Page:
Easily Updating IP Address in .htaccess file From DNS Record

IP Address white-listing is one of effective way to tighten security on restricted area. Unfortunately, if your IP address is not static one, or you are working from various places, manually updating .htaccess file to accomodate your IP address change -every single time – is not very convenient.

Why Direct Domain Whitelisting is Not Recommended

updateht.php is a simple php script that update whitelisted IP Address based on DNS record in .htaccess files. For example, if your static IP address is 123.12.23.34, to protect wp-login.php in WordPress (so only your computer can access the file) you can put the following code in your .htaccess:

<files wp-login.php>
    order deny,allow
    deny from all 
    allow from 123.12.23.34
</files>

Now, if you are using dynamic IP address or have to access the server from various places (which also not using static IP address), the usual trick to make the security measure above is to use a dynamic DNS (Domain Name Service) to bind your current IP address to the domain name. For example:

<files wp-login.php>
    order deny,allow
    deny from all 
    allow from my-dynamic-access.duckdns.org
</files>
www security

World wide web Security Is Crucial

There are problems with this methods, some of them:

  1. Your host i.e Apache server need to enable the DNS reverse lookup capability. Some disabling this to make the server run faster.
  2. Even if the DNS reverse lookup is active, the chance is, it will not resolved to your dynamic dns domain name. Say you have updated “my-dynamic-access.duckdns.org”‘s A record to to 123.12.23.34 (your current IP address). When you access the server, it will see the IP address first and it could resolve to the name given by the owner of the ip address, such as “123-12-23-34.your-isp.com” hence failing the above code and you cannot access wp-login.php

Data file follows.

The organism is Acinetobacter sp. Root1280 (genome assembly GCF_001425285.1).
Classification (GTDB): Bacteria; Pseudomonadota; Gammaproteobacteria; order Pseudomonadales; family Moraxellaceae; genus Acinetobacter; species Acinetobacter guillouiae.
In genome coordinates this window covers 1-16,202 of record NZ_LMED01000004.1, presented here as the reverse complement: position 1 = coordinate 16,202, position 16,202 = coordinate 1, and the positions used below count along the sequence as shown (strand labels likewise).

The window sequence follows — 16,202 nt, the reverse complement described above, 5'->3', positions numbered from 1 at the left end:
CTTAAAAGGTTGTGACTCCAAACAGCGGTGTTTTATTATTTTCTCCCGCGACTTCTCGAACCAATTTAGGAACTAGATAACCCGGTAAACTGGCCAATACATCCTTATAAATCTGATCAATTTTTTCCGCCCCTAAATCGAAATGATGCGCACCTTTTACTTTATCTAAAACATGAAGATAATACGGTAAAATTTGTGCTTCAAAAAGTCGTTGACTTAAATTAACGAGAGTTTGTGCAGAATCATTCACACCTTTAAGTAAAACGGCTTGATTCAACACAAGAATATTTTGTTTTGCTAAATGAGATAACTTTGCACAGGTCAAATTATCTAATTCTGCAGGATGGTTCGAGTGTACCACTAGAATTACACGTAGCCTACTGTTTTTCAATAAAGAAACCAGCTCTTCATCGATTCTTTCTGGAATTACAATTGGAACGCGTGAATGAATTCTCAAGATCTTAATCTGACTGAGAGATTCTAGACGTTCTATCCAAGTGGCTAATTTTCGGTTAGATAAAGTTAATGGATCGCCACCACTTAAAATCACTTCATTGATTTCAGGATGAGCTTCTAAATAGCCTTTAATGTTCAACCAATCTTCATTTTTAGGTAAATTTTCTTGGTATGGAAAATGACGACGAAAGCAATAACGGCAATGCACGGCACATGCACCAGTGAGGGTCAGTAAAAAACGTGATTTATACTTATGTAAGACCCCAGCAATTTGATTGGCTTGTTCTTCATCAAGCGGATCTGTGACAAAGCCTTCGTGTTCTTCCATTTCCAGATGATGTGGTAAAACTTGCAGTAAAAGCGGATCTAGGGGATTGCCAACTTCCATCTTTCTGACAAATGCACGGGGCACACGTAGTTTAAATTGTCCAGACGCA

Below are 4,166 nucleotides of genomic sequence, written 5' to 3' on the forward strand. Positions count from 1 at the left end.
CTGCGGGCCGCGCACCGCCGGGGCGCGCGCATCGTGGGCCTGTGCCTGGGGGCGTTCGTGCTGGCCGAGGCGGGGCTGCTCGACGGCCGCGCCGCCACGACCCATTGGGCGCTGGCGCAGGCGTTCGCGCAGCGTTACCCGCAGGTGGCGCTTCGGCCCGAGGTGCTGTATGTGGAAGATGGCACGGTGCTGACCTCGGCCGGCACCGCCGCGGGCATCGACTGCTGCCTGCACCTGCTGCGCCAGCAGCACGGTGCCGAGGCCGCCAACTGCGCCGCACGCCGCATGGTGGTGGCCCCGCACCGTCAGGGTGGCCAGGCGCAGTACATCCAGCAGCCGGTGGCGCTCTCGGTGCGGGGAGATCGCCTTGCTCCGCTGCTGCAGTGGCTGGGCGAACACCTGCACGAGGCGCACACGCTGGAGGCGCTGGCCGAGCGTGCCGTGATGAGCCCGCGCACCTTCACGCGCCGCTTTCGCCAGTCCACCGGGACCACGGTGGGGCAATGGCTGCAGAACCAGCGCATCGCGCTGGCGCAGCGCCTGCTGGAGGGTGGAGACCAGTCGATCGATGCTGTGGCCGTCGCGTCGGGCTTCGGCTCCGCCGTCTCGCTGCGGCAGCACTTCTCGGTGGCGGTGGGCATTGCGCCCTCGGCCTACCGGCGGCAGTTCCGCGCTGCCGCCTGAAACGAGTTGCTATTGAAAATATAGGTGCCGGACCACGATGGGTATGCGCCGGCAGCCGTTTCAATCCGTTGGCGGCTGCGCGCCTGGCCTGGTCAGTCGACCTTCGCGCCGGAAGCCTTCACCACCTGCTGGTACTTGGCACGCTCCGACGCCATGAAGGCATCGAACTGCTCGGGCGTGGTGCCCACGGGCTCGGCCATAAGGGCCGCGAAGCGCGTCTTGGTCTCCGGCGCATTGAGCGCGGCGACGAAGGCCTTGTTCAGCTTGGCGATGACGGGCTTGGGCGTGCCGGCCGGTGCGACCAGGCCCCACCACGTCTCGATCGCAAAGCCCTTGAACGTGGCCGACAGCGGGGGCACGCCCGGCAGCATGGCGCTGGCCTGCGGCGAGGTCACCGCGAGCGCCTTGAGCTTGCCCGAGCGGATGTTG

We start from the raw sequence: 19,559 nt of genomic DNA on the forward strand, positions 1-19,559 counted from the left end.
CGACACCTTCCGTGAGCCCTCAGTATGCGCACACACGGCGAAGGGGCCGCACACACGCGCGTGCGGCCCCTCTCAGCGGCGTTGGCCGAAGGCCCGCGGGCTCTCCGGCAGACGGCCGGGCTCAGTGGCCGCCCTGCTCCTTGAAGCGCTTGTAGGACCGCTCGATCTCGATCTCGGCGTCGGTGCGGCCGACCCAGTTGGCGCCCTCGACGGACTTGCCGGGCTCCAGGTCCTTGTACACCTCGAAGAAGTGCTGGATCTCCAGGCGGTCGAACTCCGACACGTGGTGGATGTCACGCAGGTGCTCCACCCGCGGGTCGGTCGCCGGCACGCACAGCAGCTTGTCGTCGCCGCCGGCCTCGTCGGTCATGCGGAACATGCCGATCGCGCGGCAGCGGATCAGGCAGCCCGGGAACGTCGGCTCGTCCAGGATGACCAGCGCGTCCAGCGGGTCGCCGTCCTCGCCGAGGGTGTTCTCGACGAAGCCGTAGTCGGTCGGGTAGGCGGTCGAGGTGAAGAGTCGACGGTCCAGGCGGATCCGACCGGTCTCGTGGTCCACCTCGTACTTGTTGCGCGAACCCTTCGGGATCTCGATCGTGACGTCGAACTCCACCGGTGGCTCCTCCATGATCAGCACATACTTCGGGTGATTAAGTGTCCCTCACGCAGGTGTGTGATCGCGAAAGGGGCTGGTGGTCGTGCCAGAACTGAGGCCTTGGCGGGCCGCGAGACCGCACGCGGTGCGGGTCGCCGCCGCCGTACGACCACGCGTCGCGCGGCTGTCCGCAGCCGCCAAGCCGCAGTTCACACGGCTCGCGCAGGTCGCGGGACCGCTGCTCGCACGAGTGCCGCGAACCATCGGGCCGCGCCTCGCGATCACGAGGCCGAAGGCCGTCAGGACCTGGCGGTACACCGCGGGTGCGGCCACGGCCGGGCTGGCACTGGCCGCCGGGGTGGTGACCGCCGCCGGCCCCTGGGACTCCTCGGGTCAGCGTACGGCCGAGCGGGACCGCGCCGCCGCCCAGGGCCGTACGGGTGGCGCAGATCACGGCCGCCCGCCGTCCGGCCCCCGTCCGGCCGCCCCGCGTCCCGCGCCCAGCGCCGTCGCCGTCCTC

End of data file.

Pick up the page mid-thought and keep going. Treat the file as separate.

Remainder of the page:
3. And the consequences of this method is , there will be some overhead time required to resolve the IP address, i.e: slow down the server big time.

Introducing updateht.php

So, this updateht.php below could be the answer. This script has been accustomed to match the usual wordpress structure that protect wp-login.php as login script, and directory /wp-admin/ as the restricted area. updateht.php code:

<?php
function UpdateIP($filename){
 
$domainname = "";
$row = "";
$returnvalue = 1;
$tempfile = $filename.".temp";
$tokenfound = 0;
$tokencount = 0;

copy ($filename,$filename.".orig");

if ($file=fopen($filename,"r")){
 if ($output=fopen($tempfile,"w")){
 while(!feof($file) && $row = fgets($file)) {
 if( preg_match('/^\#DNSaccessDomain ([0-9A-Za-z\.\-]+)(\s*|\s.*)$/', $row, $domainname) ){
 $tokenfound = 1; 
 $dnslookupresult= gethostbyname($domainname[1]);
 print $dnslookupresult."<br/>";
 } else {
 if ($tokenfound==1) {
 $row = "allow from $dnslookupresult\n";
 $tokenfound=0;
 $tokencount++;
 }
 }
 if (!fwrite($output,$row)) $returnvalue = 0;
 }
 if (!fclose($file)) $returnvalue = 0;
 if (!fclose($output)) $returnvalue = 0;
 
 if ($tokencount==0) {
 print "entry not found<br/>";
 $returnvalue = 0;
 } 
 } else $returnvalue = 0;
} else $returnvalue = 0;

if ($returnvalue) {
 unlink($filename);
 copy ($tempfile,$filename);
 unlink($filename.".orig");
 unlink($tempfile);
}